Another bivalve eatery spawns on Folly Beach

The Oyster Room on Folly Beach.

Wade Spees

The Oyster Room on Folly Beach opened in January right on the heels of Mike Lata and Adam Nemirow’s The Ordinary.

It joins Hank’s Seafood Restaurant, Amen Street, AW Shucks, Charleston Crab House, Noisy Oyster Seafood Restaurant, Pearlz, Salty Waters Rawbar and Grill, and The Crab Shacks as one of the many locations where Lowcountry residents can slurp their favorite oysters.

The Oyster Room is small, offering a catbird seat of a high-top for two with a window view of Center Street, two community tables that seat six and six tables tucked into the remaining space. The decor is minimal and the nautical ephemera that usually shows up in restaurants of this ilk is surprisingly missing.

Its dark interior is colored by horizontally run slat boards stained the color of rosewood. Highly glossed tabletops add to the ship-shape nuance of the space. One brass-rimmed porthole completes the nautical imprint as does the tightly controlled space carved from the space of Snapper Jack’s emporium.

A large chalkboard lists the oysters of the day as well as the fresh catch (MP) and the fish sandwich ($10.95). Oysters are available by the dozen and half-dozen, and the chalkboard also provides the harvest dates for each species.

Gulf Coast oysters are priced at $6.95 a half-dozen, compared with the MP specialty oysters that were $12.95 a half-dozen.

At the time of our visit, the menu included Gulf Coast oysters from Texas, local Carolina Cups, Beavertail and Quonsets from Rhode Island, Cape May Salts from New Jersey and Blue Points, whose origin is Long Island’s Great South Bay but now are cultivated in New Jersey and Virginia to the chagrin of the BP purists.

The oyster menu changes weekly. And if you were raised to believe that you should not eat oysters in the months without an “R” in their name, well, improved technology has changed all that.

In the past, as the waters warmed, the oysters spawned. Millions of little spats were released in the water to mature into oysters. This reproductive cycle changes the flavor and the texture of the adult oysters, and people tended to avoid eating them.

Now with improved aquaculture and management of the oysters beds, they are available year-round.

Here, you will find shooters ($3.50), fried oysters ($9.95), wood-grilled barbecued oysters ($7.95), baked oysters ($10.95) and po’ boys ($9.95). You won’t find Hangtown Fry, oysters Rockefeller, oysters Bienville, oyster stew, oyster pan-roasts or oyster loaf sandwiches. But you will find them fried, grilled, raw and baked.

The quality of the raw oysters was quite good, each coddled in a healthy volume of their “liquor” that spoke to good handling practices. They were cold, served on ice with sinus-clearing horseradish, cocktail sauce, fresh lemon wedges and watermelon mignonette. The latter, a classic French sauce with chopped shallots, crushed black peppercorns and usually champagne vinegar was flavored with watermelon at the time of our visit.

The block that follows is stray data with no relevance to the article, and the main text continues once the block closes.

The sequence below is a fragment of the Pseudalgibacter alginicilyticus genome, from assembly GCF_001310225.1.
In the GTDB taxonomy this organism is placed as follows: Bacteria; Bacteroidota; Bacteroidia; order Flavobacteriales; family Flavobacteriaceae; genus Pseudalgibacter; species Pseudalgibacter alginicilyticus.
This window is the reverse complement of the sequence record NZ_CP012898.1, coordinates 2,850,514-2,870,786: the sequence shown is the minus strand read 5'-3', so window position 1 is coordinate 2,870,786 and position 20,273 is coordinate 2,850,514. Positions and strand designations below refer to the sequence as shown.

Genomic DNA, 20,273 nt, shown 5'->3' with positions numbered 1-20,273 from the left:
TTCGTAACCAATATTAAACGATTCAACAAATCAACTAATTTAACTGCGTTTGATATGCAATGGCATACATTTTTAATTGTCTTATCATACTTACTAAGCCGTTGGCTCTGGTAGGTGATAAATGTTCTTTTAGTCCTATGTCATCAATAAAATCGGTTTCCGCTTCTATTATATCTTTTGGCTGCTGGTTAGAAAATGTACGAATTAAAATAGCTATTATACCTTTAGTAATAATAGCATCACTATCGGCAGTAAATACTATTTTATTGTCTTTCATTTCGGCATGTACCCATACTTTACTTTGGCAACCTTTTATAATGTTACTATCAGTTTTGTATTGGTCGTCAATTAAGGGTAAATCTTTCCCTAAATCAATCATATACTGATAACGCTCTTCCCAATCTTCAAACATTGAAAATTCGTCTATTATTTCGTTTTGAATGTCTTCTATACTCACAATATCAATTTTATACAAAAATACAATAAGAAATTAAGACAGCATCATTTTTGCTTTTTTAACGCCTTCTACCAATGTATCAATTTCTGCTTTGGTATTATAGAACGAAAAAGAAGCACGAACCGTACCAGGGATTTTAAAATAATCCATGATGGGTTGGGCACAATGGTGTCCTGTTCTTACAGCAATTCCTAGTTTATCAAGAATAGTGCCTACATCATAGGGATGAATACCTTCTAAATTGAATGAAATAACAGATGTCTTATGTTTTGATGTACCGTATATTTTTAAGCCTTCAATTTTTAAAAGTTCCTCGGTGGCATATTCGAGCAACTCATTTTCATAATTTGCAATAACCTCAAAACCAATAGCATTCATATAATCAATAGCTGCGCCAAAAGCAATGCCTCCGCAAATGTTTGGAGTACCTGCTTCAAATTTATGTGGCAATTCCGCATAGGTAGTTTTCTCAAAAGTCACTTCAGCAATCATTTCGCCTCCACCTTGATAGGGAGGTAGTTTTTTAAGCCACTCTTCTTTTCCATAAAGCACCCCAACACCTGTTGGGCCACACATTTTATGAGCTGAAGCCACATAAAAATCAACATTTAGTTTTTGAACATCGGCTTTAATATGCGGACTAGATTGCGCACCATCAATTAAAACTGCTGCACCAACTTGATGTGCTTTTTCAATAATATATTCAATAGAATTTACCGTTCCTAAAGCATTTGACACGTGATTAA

The kitchen is comfortable playing with the flavor riffs of this classic oyster condiment.

The shucker did a competent job; loosening the oysters from their shell and maintaining a good order for tasting the different varieties.

The menu is seafood-centric and in observing the number of people who peeked in and checked out the menu during our visit and then moved on, the kitchen may want to add a few items with carnivore appeal. Asian beef skewers ($11.95) and a “butcher block steak” ($19.95) were the only meat options.

The sides also could be strengthened. Whipped potatoes, red beans, fried rice, all $5.95, and white rice for $3.95 are frail matches for the menu. To their credit, the vegetable of the day ($5.95) was fresh and seasonal.

Oyster shooters with Absolut Peppar Vodka ($3.50) were popular with the bar patrons.

The “lite fare” menu of clams in a roasted garlic beurre blanc ($12.95), fried shrimp ($10.95), fried oysters ($9.95), steamed mussels ($11.95) and wood grilled barbecued oysters ($7.95) are served as is.

The fresh fish of the day (MP) can be grilled, blackened or sauteed. We opted for the wood-grilled cobia ($19.95). The fish had good flavor and texture, but the imprint of wood-flavored smoke and the markings of the grill were faint. It was served with a grilled tomato, seared lemon slices, seasoned white rice and a smear of robust tomato butter.

A smoked crab cake intrigued ($19.95), especially being served with an orange-saffron aioli. I quibble with the “traditional” lobster roll tossed in a Creole vinaigrette and a Caesar salad ($6.95) served with toast points.

The kitchen fried shrimp ($10.95) with attention. and the she-crab soup ($4.95, $6.95) was pleasantly free of the taste of raw flour.

Tiramisu was the dessert of the evening. Its flavor profile did nothing for the coastal meal we just completed. Why not strawberry shortcake, Key lime pie, seasonal sorbets, blueberry cobbler or even something as basic as vanilla ice cream with a warm, hot fudge sauce?

Friendly and accommodating servers and hosts made for a hospitable visit.

The Oyster Room is rightly scaled for the singular purpose of its menu. But the kitchen staff may want to tweak their menu so that those for whom an oyster elicits a primal gag reflex will be tempted with more than a steak. The success of The Oyster Room will hinge on baiting the menu with more than this benevolent bivalve.